Weak pricing for the rest of the 2023 parcel-delivery season will give way to 6%-%10% increases in base rates and accessorials charges in 2024, according to parcel consultants.
Branden Burt, director of parcel operations for TransImpact LLC, said that weak freight markets will keep rates low through the balance of the year. However, that will not stop carriers from taking up rates in 2024 due largely to the impact of inflation, and the dominance the carriers enjoy on business-to-business (B2B) and to a lesser extent, business-to-consumer (B2C) deliveries.
Shippers, which will soon gear toward building their 2024 budgets, should expect another inflation-driven increase in tariff rates of about 5.9%-6.9%, which Burt said “mirrors the sentiments” of late 2022.
FedEx Corp. and UPS Inc. (NYSE: UPS) imposed record-setting 6.9% general rate increases for 2023. FedEx (NYSE: FDX) executives, in particular, have been public in saying that most of those increases have held.
Asked why shippers would accept similar increases in 2024 in the face of a buyer’s market, Burt said “that the annual general rate hikes are standard and implemented by the carriers – in short I don’t think the market has a choice and we all know it has a short memory.”
A shipper’s best tool against steep rate increases are strong agreements that include rate caps, which aren’t available to all shippers, Burt said. For those who will be negotiating late in 2023, He said FedEx has been known to void the rate caps on a freshly executed rate agreement if it was executed late in the current year.
Burt advised shippers that “timeliness and expertise are your best tools to avoid steep rate increases, although some increase needs to be accounted for in next year’s plans.”
Paul Yaussy, senior consultant, professional services at Shipware LLC, said the rate of increase for parcel should follow the same downward trajectory as all other modes. “I’d expect a 5.9% increase or lower if the carriers are reading the room properly,” Yaussy said.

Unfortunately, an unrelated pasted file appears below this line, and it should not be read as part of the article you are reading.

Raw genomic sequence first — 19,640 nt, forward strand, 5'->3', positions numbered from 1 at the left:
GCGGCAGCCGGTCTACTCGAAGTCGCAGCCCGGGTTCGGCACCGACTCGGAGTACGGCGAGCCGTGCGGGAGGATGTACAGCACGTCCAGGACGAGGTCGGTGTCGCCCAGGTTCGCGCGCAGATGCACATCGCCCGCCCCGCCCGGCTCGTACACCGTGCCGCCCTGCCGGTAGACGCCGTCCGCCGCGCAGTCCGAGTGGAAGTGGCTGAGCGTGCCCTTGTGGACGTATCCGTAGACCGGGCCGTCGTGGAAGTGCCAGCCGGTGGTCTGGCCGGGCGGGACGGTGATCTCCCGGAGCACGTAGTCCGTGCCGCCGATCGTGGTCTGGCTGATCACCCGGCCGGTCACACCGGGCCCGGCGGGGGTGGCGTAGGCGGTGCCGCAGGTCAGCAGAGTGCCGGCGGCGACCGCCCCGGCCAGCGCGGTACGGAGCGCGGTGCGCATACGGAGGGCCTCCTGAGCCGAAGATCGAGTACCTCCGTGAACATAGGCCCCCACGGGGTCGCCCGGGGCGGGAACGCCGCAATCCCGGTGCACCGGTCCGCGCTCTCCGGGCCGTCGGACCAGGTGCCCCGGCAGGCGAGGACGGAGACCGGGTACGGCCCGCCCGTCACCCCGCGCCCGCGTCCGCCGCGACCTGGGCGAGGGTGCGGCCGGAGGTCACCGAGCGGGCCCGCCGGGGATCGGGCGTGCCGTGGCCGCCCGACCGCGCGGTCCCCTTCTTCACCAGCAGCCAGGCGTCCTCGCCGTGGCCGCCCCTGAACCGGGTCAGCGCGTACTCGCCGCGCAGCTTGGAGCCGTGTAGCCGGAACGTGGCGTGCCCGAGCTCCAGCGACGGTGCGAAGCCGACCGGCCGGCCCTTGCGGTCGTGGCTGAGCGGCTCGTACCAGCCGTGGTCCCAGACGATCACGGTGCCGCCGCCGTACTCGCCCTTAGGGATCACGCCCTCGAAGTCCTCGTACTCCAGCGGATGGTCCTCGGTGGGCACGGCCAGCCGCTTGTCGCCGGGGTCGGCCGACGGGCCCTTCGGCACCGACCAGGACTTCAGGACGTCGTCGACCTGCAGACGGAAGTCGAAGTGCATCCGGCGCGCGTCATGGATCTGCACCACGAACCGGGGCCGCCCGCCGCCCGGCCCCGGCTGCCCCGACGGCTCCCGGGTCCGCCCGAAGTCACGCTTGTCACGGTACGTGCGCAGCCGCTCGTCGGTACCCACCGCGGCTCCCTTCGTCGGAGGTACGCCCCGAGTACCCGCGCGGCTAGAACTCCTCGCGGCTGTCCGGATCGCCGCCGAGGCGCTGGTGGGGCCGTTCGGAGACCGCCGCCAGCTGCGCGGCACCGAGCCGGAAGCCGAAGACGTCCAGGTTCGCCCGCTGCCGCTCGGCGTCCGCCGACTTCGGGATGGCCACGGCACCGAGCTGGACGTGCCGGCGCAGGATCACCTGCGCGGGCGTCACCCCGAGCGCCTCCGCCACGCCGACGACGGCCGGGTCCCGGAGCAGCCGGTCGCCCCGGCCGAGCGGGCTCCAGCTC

Josh Dunham, co-founder and CEO of The Reveel Group, a company that provides multi-carrier rate and accessorial platforms to compare parcel provider services, said that “what’s hidden and/or not included in any announcement that matters are increases in surcharges, fees added on to the line-haul charges. “I would expect when we run the model over our data set for the ’24 increase we’re going to see an average of 9-10% increase that will be realized by shippers,” he said.
Burt added that UPS and FedEx are facing continued headwinds due to a global recession and have had to rationalize asset utilization due to flat or negative volume growth. “Some believe that once UPS reaches a deal with the Teamsters that it will seek to engage in a volume grab like we saw with FedEx during (its) Q1,” he said.
FedEx has reached a tentative deal with its pilot union so we should expect no service disruptions out of either carrier at this stage on the heels of what “positive direction” from negotiations between UPS Inc. and the Teamsters union. The Teamsters and UPS have reached a tentative deal, which will reduce the size of packages tendered to the U.S. Postal Service under UPS’ Surepost program. The agreement would mean more parcels being redirected to UPS package cars and union drivers, though it is likely to drive up UPS’ costs. Under Surepost, large volumes of small, inexpensive parcel shipments are aggregated and put into the postal delivery network for residential deliveries.
Higher costs from a Teamsters contract could compel UPS to raise rates higher than normal to offset the increases, Yaussy said. FedEx would follow suit, he added.
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